Moortec is known for its innovative in-chip monitoring and sensing products. They’re based in the UK and have been delivering this kind of embedded technology since 2010. Dan Nenni covered an overview of the company recently. SemiWiki also hosted a webinar about optimizing power and increasing data throughput in AI from Moortec technology and you can view the replay here
Moortec recently launched a new in-chip technology for highly distributed, real-time thermal analysis on TSMC’s N5 process. I got the opportunity to hear a live briefing from Moortec’s CEO, Stephen Crosher about this technology and how it expands Moortec’s capabilities. At first glance, this appears to be a product evolution kind of announcement. That is actually not the case, however. This new capability opens up new markets and applications for Moortec that are quite important. Let me elaborate.
Up to now, embedded sensing has focused on monitoring the overall process, voltage and temperature profile of the chip in a coarse-grained manner. The technology addresses device reliability and enhanced performance optimization by supporting power management and voltage/frequency scaling strategies. Moortec’s newly announced technology, called Distributed Thermal Sensor (DTS) is 7X smaller than previous versions and offers high accuracy measurements across a wide temperature range with lower latency through a higher sampling rate.
These improvements open up a new set of in-chip monitoring and optimization capabilities. The increased gate density of advanced FinFET technology presents new challenges in power optimization and lifetime reliability with a focus on thermal stress and electromigration. Stephen pointed out the need to monitor and manage aging effects is critical since FinFET devices have yet to experience 20 years of actual operating life.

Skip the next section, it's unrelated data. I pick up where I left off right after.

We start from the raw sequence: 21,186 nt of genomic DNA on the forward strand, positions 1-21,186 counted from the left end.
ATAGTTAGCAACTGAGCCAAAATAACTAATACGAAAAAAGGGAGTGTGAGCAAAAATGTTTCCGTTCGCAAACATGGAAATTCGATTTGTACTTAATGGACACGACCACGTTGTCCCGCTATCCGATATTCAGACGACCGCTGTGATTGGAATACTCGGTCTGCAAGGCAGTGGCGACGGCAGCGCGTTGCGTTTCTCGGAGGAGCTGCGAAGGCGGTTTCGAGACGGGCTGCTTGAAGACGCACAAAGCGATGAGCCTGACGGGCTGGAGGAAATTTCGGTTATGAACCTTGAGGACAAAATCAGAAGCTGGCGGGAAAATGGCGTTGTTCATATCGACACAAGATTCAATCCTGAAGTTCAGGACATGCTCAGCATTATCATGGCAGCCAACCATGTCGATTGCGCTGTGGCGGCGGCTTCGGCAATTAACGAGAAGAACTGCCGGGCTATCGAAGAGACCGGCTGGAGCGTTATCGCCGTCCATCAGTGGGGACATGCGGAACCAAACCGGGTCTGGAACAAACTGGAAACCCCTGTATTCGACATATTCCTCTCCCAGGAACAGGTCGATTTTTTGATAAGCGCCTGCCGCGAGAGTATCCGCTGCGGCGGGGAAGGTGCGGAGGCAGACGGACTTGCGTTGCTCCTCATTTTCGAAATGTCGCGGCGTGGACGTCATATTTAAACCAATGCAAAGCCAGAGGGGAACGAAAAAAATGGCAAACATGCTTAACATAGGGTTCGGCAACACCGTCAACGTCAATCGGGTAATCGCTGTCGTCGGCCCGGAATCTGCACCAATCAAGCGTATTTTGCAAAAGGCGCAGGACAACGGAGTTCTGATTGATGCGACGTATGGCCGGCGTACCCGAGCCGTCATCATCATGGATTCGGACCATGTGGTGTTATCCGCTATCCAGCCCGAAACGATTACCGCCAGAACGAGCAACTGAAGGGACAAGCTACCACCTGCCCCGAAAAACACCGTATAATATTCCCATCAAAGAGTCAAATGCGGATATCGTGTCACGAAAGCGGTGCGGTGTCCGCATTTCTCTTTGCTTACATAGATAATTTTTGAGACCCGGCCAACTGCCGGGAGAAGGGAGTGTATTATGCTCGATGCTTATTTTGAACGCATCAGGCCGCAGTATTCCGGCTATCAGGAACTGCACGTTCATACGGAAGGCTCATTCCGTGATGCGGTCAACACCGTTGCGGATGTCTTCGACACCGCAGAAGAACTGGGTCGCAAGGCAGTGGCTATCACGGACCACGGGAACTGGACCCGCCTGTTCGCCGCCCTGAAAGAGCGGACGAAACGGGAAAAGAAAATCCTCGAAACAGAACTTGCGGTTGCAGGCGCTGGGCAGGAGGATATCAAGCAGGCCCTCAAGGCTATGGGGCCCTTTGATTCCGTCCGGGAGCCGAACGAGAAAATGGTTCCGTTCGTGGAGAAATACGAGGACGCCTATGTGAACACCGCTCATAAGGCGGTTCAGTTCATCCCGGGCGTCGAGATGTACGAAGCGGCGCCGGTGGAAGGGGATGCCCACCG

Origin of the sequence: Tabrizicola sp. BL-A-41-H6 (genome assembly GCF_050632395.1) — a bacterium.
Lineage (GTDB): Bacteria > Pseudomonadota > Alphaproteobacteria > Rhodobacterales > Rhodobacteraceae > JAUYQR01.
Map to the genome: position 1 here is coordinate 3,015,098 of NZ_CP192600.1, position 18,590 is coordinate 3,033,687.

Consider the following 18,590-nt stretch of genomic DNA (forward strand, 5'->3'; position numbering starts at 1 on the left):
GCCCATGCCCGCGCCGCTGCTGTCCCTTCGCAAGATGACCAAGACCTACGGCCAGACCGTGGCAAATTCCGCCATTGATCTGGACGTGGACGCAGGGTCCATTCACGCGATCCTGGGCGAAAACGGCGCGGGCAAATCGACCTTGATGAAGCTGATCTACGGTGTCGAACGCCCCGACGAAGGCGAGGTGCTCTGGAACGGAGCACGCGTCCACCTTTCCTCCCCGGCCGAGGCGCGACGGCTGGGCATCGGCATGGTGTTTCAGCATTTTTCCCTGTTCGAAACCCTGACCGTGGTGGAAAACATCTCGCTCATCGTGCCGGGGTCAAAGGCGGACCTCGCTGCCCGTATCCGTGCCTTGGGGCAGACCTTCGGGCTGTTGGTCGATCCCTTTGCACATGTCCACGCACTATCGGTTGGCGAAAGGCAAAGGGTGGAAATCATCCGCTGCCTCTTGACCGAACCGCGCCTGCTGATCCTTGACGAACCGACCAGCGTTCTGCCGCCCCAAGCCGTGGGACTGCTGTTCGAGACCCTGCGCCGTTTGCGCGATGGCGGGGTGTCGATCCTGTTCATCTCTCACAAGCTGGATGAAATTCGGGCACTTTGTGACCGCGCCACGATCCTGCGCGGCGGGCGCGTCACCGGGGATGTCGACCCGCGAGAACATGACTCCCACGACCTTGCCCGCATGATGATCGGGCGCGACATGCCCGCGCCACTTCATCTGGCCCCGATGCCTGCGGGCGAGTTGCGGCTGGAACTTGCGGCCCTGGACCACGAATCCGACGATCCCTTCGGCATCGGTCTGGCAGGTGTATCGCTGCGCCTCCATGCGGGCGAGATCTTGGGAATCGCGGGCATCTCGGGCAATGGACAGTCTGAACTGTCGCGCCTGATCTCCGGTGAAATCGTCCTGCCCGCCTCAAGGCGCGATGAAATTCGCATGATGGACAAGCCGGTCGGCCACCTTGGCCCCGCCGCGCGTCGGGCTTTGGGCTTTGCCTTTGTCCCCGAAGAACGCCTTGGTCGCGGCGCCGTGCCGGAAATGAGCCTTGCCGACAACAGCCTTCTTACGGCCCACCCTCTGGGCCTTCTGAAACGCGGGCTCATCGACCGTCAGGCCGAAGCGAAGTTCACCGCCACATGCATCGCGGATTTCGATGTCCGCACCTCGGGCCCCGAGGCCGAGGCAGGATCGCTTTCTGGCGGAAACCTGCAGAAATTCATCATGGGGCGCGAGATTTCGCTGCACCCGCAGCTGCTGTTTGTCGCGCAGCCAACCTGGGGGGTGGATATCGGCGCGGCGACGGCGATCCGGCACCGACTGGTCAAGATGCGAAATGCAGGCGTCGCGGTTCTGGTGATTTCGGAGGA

DTS technology can now be placed not just at locations inside a cluster of CPU cores but the thermal sensors are so small they can be placed deep within individual cores, much closer to hotspots. The sensor data is then sent to a central hub. This flexibility allows fine-grained monitoring and control of temperature gradients across the chip as well as load balancing of the actual CPUs. The addition of more temperature sensing at strategic locations around the chip facilitates very tight control of temperature and power, allowing improved reliability and performance with lower power consumption. Thanks to the speed of the DTS devices all this can be done in real time.
Some applications of DTS and the associated market areas include:
- Workload distribution and thermal load-balancing [Data Center, HPC]
- Restricted power, increase core/accelerator utilization [AI]
- Reduction of thermal stress for reliability [Automotive]
- Enhanced user experience through better battery life [5G & Consumer]
Stephen went on to say: “We’ve seen a clear need for tighter thermal control of semiconductor devices. Multi-core architectures applied to AI, automotive, consumer and many other applications, benefiting from highly distributed sensing schemes to minimize system-level power consumption, optimize data throughput, and improve product lifetimes. We are confident that this extension to Moortec’s portfolio will enable our customers to maximize the performance of their silicon and further strengthen the long-term collaboration we have with TSMC.”
DTS technology design kits were made available in early 2020 and Moortec reports that the technology has already been licensed to several major customers. You can learn more about Moortec’s new distributed thermal sensor technology here.